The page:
Thus would I answer, in order to secure your attention for the consideration of these apparently insignificant errors made by normal people. At this point, we will question a stranger to psychoanalysis and ask him how he explains these occurrences.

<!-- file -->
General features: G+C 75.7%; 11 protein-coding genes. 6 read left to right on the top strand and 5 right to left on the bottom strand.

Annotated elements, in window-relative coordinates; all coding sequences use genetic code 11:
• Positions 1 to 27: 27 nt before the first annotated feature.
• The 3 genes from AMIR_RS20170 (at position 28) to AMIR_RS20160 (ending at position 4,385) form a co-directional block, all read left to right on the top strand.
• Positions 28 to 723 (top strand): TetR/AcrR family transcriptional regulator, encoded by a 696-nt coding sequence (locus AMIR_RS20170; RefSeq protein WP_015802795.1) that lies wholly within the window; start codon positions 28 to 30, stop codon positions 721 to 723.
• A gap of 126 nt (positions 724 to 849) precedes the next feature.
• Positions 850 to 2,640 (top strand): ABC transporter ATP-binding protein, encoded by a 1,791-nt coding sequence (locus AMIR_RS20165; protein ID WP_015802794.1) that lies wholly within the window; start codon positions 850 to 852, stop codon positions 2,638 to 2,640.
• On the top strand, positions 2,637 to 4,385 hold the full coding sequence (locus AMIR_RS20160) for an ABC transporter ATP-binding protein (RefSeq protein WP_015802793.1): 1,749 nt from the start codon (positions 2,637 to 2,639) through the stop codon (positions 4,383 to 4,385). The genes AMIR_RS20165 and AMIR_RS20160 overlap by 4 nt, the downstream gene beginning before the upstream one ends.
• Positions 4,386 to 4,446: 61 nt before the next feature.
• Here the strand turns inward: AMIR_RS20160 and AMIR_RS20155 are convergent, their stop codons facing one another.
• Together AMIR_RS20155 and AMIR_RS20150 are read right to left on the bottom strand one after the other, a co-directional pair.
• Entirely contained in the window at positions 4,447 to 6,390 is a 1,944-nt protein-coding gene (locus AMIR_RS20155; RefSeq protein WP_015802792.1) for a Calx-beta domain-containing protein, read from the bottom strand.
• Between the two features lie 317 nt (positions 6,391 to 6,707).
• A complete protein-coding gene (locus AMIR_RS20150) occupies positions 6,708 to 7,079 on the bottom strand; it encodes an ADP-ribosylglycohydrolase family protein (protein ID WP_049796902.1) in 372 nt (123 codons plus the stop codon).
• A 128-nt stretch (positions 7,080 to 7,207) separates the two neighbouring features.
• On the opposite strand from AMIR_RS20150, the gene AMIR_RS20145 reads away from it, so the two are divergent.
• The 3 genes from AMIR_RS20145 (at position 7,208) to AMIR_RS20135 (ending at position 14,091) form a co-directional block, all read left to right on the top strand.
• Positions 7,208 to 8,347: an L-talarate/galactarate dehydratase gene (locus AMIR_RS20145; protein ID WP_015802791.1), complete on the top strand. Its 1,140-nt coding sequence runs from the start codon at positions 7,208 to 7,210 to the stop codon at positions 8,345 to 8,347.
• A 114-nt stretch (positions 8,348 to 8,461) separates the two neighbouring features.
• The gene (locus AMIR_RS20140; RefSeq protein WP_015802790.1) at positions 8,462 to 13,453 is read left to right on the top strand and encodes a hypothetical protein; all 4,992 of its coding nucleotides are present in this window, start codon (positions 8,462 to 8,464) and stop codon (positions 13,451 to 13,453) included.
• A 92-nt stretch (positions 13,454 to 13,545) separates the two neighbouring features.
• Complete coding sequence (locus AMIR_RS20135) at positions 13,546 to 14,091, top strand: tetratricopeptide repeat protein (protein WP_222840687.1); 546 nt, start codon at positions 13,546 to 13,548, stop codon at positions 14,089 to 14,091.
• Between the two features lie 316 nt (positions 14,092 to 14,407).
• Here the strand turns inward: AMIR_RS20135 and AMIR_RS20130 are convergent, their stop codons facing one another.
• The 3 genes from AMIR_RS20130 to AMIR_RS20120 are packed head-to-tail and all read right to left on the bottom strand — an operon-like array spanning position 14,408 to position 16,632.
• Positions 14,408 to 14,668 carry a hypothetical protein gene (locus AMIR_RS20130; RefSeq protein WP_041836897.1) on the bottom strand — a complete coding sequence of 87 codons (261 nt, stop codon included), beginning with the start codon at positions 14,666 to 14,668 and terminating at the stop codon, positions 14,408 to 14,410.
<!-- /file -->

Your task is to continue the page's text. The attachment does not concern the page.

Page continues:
His first answer is sure to be, “Oh, they are not worth an explanation; they are merely slight accidents.” What does he mean by this? Does he mean to assert that there are any occurrences so insignificant that they fall out of the causal sequence of things, or that they might just as well be something different from what they are? If any one thus denies the determination of natural phenomena at one such point, he has vitiated the entire scientific viewpoint. One can then point out to him how much more consistent is the religious point of view, when it explicitly asserts that “No sparrow falls from the roof without God’s special wish.” I imagine our friend will not be willing to follow his first answer to its logical conclusion; he will interrupt and say that if he were to study these things he would probably find an explanation for them. He will say that this is a case of slight functional disturbance, of an inaccurate psychic act whose causal factors can be outlined. A man who otherwise speaks correctly may make a slip of the tongue — when he is slightly ill or fatigued; when he is excited; when his attention is concentrated on something else. It is easy to prove these statements. Slips of the tongue do really occur with special frequency when one is tired, when one has a headache or when one is indisposed. Forgetting proper names is a very frequent occurrence under these circumstances. Many persons even recognize the imminence of an indisposition by the inability to recall proper names. Often also one mixes up words or objects during excitement, one picks up the wrong things; and the forgetting of projects, as well as the doing of any number of other unintentional acts, becomes conspicuous when one is distracted; in other words, when one’s attention is concentrated on other things. A familiar instance of such distraction is the professor in Fliegende Blätter, who takes the wrong hat because he is thinking of the problems which he wishes to treat in his next book. Each of us knows from experience some examples of how one can forget projects which one has planned and promises which one has made, because an experience has intervened which has preoccupied one deeply.